For some people, this will feel too arduous and be more distracting than it is useful. Your own personal physicality and ambitions will determine your seating arrangement. As long as you don’t fall asleep (unless you’re meditating in the evening with the intention of falling asleep), you’re good to go.

I know some people who are so busy that they can only meditate on the bus or subway to and from work. This is also totally fine (as long as you’re not driving!). For some of these people, they find tuning out the noises and distractions actually heightens their meditation practice.

For others, they like to hang a do not disturb sign on the door of their meditation room so their family knows not to come in or be too loud. In short, wherever you are able to meditate consistently is the best place for you. 

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Who Should Not Meditate

If you’re always happy, peaceful, blissful, fully alert and aware, one with everything, pure love, and gratitude, without stress or a care or fear in the world, congratulations. You may just be the Dalai Lama or the second coming of Jesus.

If you’re like the rest of us though, meditation is probably for you. I have never met anyone who couldn’t benefit from being happier, more patient, more relaxed, more present or more focused in their lives. These days, it seems everyone is addicted to something, whether it’s caffeine, food, alcohol, tobacco, work, TV, the news, smartphones or even social media.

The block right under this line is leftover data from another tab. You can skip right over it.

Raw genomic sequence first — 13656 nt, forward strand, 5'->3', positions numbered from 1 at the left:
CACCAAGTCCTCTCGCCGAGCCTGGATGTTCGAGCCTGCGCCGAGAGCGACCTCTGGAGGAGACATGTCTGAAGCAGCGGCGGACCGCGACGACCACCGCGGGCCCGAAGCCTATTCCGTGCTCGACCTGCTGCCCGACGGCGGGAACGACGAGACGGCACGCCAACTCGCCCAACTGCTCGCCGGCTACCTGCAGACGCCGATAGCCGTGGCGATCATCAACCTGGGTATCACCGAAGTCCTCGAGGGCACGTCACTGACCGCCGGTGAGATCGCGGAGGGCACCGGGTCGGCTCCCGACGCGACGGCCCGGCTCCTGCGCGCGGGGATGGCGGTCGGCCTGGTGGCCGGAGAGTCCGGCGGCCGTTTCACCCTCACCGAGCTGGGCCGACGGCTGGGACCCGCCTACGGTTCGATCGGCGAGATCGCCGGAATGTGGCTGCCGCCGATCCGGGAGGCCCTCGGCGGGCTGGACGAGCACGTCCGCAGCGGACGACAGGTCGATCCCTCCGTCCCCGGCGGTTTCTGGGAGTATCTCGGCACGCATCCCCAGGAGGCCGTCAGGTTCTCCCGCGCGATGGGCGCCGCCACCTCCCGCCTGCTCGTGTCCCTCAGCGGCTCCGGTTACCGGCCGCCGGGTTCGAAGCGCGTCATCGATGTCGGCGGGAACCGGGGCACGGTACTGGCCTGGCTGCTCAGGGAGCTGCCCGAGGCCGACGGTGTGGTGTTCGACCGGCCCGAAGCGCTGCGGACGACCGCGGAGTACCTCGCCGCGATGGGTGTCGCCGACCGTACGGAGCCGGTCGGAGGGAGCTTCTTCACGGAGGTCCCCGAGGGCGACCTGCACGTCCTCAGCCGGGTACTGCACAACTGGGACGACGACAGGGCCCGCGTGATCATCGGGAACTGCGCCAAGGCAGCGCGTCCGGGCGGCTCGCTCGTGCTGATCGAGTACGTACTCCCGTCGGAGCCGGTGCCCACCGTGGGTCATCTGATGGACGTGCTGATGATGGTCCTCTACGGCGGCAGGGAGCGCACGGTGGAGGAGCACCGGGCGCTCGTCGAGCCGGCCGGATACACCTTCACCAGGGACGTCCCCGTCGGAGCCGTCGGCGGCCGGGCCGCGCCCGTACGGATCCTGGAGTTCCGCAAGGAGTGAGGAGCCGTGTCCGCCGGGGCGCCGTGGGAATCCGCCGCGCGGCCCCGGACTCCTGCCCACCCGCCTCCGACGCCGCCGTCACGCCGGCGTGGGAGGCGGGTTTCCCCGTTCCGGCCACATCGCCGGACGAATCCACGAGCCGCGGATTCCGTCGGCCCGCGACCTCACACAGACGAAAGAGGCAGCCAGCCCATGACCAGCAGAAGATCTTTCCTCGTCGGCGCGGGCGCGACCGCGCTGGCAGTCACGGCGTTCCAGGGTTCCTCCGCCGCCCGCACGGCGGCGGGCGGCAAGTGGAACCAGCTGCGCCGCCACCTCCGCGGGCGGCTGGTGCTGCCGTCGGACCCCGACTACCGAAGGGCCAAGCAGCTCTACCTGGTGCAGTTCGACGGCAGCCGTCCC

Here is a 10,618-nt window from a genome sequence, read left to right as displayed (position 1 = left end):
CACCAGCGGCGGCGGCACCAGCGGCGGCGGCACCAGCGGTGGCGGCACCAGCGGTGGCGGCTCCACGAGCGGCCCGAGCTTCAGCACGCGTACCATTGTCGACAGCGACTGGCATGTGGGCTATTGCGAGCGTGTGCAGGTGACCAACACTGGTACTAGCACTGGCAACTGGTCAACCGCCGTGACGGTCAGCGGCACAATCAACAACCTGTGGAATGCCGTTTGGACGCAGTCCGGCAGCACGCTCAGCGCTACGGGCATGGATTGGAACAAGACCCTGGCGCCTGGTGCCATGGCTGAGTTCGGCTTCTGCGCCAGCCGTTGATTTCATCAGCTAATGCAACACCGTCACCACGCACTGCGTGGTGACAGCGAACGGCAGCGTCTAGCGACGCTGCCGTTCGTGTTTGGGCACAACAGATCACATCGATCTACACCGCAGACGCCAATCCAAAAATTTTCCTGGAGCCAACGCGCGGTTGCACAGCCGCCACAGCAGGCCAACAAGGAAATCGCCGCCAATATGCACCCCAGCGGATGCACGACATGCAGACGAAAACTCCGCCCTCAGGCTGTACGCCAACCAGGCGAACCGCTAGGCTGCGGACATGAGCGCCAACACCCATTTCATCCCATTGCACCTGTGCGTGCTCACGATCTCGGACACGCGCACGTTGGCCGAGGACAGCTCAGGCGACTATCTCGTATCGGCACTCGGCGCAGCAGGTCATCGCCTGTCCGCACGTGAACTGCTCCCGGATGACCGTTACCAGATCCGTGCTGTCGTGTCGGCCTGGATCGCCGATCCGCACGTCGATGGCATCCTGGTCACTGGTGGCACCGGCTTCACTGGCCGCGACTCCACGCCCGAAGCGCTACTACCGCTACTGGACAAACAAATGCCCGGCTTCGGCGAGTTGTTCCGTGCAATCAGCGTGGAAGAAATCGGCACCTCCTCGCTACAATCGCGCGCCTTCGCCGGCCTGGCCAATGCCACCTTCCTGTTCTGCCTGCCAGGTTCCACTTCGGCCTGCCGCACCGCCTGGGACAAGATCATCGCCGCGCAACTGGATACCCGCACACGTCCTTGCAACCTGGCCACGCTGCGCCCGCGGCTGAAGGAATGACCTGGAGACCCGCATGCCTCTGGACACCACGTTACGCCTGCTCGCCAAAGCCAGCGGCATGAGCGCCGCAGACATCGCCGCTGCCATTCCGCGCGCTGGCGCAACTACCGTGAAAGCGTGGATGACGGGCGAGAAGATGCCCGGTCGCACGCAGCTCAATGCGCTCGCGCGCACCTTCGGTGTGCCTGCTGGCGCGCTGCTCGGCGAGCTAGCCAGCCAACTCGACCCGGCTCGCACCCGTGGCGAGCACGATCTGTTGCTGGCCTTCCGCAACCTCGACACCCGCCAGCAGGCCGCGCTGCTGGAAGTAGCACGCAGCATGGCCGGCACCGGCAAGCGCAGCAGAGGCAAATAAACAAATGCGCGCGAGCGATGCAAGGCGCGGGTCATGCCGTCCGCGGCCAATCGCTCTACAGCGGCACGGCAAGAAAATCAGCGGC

Becoming more mindful through meditation helps us break the unconscious habitual thought patterns and helps us live more consciously and thoughtfully.

In case you do suffer from any kind of mental health issues, or if meditation brings up disturbing thoughts or emotions, it is best to talk with an experienced meditation teacher or healthcare professional.

However, for many people suffering from mental afflictions, meditation has been proven to be a safe and effective treatment. From OCD to ADD/ADHD and depression to anxiety, meditation addresses the root of the problem by heightening our awareness and improving our concentration.

The more we observe the nature of the mind, the more conscious we become. The more conscious we are of our own mind, the less we unconsciously create mental suffering.

Through meditation we can all become less stressed, more relaxed, more present, and more fulfilled in our daily lives.

What Kind of Meditation You Shouldn’t Do

Don’t meditate in a way that feels like such an enormous challenge that you give up on meditation after 2 minutes. Learn a few different types, try them out, and do the one that is best suited for you. An experienced meditation instructor can help you find the right type for you.

Some people like to listen to music or use meditation apps. Others like to be guided. Some people like to stare at a candle or a crystal. Some folks like to use a blindfold. While no type is bad, some are more beneficial than others.

These kinds of meditation that rely on some external factor such as sounds or objects can become a crutch that we become dependent on after a while. 

How to Walk Your Meditation Path?

For some people when starting out, they need a guided meditation or music in order to relax at all. But the most beneficial types of meditation make you the guru of your own mind.